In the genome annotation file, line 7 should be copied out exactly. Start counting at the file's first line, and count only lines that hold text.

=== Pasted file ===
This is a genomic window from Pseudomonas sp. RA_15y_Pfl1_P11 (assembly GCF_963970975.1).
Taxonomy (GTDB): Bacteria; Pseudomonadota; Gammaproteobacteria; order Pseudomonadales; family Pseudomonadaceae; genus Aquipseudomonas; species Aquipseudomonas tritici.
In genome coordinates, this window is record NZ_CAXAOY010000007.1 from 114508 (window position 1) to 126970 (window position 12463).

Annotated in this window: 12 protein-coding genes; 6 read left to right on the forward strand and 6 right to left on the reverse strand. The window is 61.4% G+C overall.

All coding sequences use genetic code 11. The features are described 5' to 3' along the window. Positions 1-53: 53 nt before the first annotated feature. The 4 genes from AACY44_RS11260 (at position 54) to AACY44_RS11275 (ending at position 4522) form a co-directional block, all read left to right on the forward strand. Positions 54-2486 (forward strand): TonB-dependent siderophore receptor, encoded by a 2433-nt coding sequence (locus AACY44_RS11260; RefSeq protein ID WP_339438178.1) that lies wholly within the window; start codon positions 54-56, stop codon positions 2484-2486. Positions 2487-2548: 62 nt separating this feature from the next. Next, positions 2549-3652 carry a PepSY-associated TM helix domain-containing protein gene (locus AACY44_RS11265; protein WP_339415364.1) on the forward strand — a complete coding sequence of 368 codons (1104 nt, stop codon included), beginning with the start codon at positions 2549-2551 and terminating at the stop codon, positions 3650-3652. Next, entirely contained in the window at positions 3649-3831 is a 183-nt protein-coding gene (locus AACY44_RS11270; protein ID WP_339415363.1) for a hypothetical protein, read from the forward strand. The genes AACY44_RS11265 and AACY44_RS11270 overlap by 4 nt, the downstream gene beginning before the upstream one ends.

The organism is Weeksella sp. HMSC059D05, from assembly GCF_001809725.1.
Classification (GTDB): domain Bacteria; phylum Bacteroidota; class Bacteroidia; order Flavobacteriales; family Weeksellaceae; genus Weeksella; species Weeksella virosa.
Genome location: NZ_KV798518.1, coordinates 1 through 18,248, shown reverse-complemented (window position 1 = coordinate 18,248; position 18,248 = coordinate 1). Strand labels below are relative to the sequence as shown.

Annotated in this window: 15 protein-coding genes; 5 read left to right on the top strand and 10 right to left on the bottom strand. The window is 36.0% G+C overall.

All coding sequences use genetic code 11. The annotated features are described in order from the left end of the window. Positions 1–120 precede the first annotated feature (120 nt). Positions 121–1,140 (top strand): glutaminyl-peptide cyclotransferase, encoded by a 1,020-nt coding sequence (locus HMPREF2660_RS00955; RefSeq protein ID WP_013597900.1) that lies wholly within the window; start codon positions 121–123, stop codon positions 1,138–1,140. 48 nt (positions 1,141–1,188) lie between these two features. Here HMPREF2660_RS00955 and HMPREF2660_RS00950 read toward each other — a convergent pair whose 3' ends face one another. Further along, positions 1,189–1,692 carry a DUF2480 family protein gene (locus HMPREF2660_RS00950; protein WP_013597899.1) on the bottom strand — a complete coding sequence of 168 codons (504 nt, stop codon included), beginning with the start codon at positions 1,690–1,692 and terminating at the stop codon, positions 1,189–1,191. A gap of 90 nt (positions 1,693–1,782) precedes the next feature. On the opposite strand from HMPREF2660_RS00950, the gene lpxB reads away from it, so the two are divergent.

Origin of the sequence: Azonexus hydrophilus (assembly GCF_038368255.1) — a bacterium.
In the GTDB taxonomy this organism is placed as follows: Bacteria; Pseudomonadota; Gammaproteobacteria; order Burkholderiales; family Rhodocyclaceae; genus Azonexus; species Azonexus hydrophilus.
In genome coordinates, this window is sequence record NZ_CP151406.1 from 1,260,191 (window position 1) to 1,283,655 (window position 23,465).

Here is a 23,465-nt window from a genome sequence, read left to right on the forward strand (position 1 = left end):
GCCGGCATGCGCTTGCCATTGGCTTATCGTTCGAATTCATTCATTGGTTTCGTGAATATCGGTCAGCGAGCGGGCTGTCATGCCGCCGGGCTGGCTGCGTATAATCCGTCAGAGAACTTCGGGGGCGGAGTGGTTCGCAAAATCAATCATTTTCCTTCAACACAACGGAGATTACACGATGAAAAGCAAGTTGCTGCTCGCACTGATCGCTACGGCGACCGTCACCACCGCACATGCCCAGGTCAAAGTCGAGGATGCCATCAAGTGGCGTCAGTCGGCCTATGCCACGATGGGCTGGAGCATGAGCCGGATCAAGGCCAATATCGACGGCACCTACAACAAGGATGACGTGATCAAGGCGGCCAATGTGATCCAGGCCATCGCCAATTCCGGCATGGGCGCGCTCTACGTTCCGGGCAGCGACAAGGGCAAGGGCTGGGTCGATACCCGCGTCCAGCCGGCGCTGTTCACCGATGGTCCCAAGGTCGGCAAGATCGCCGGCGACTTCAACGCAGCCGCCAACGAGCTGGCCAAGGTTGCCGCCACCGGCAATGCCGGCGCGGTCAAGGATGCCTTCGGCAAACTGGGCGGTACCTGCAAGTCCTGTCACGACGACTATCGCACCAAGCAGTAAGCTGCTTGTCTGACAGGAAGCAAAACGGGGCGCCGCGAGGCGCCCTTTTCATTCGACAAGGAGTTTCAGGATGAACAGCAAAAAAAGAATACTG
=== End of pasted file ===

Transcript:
Classification (GTDB): domain Bacteria; phylum Bacteroidota; class Bacteroidia; order Flavobacteriales; family Weeksellaceae; genus Weeksella; species Weeksella virosa.